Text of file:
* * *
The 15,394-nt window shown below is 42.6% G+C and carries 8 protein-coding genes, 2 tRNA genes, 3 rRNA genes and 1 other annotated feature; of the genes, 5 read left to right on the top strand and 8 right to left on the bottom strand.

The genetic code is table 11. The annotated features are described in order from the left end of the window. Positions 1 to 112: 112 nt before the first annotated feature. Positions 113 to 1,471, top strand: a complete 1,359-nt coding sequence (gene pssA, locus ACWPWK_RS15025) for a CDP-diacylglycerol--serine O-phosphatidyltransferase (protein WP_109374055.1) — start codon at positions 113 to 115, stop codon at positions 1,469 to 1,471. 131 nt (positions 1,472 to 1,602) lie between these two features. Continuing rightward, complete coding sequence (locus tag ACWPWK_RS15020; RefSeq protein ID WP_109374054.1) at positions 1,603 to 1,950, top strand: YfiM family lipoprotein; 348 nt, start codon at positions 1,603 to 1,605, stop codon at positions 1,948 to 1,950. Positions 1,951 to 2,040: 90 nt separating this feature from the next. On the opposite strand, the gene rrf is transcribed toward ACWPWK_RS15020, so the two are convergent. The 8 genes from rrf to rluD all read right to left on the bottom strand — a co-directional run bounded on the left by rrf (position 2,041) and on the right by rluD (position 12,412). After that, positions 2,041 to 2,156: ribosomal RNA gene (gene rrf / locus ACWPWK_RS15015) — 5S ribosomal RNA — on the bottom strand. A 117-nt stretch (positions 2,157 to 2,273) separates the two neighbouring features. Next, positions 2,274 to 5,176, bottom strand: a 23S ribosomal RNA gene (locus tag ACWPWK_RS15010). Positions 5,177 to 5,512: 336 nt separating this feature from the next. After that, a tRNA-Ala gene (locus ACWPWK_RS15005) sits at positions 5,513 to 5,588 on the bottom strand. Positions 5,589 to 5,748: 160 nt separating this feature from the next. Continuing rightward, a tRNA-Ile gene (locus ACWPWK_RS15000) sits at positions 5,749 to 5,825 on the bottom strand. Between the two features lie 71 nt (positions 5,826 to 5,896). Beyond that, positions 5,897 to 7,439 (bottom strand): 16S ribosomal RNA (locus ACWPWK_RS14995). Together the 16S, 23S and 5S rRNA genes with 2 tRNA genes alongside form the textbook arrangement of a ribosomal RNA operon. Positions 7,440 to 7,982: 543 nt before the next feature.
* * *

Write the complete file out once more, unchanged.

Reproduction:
The 15,394-nt window shown below is 42.6% G+C and carries 8 protein-coding genes, 2 tRNA genes, 3 rRNA genes and 1 other annotated feature; of the genes, 5 read left to right on the top strand and 8 right to left on the bottom strand.

The genetic code is table 11. The annotated features are described in order from the left end of the window. Positions 1 to 112: 112 nt before the first annotated feature. Positions 113 to 1,471, top strand: a complete 1,359-nt coding sequence (gene pssA, locus ACWPWK_RS15025) for a CDP-diacylglycerol--serine O-phosphatidyltransferase (protein WP_109374055.1) — start codon at positions 113 to 115, stop codon at positions 1,469 to 1,471. 131 nt (positions 1,472 to 1,602) lie between these two features. Continuing rightward, complete coding sequence (locus tag ACWPWK_RS15020; RefSeq protein ID WP_109374054.1) at positions 1,603 to 1,950, top strand: YfiM family lipoprotein; 348 nt, start codon at positions 1,603 to 1,605, stop codon at positions 1,948 to 1,950. Positions 1,951 to 2,040: 90 nt separating this feature from the next. On the opposite strand, the gene rrf is transcribed toward ACWPWK_RS15020, so the two are convergent. The 8 genes from rrf to rluD all read right to left on the bottom strand — a co-directional run bounded on the left by rrf (position 2,041) and on the right by rluD (position 12,412). After that, positions 2,041 to 2,156: ribosomal RNA gene (gene rrf / locus ACWPWK_RS15015) — 5S ribosomal RNA — on the bottom strand. A 117-nt stretch (positions 2,157 to 2,273) separates the two neighbouring features. Next, positions 2,274 to 5,176, bottom strand: a 23S ribosomal RNA gene (locus tag ACWPWK_RS15010). Positions 5,177 to 5,512: 336 nt separating this feature from the next. After that, a tRNA-Ala gene (locus ACWPWK_RS15005) sits at positions 5,513 to 5,588 on the bottom strand. Positions 5,589 to 5,748: 160 nt separating this feature from the next. Continuing rightward, a tRNA-Ile gene (locus ACWPWK_RS15000) sits at positions 5,749 to 5,825 on the bottom strand. Between the two features lie 71 nt (positions 5,826 to 5,896). Beyond that, positions 5,897 to 7,439 (bottom strand): 16S ribosomal RNA (locus ACWPWK_RS14995). Together the 16S, 23S and 5S rRNA genes with 2 tRNA genes alongside form the textbook arrangement of a ribosomal RNA operon. Positions 7,440 to 7,982: 543 nt before the next feature.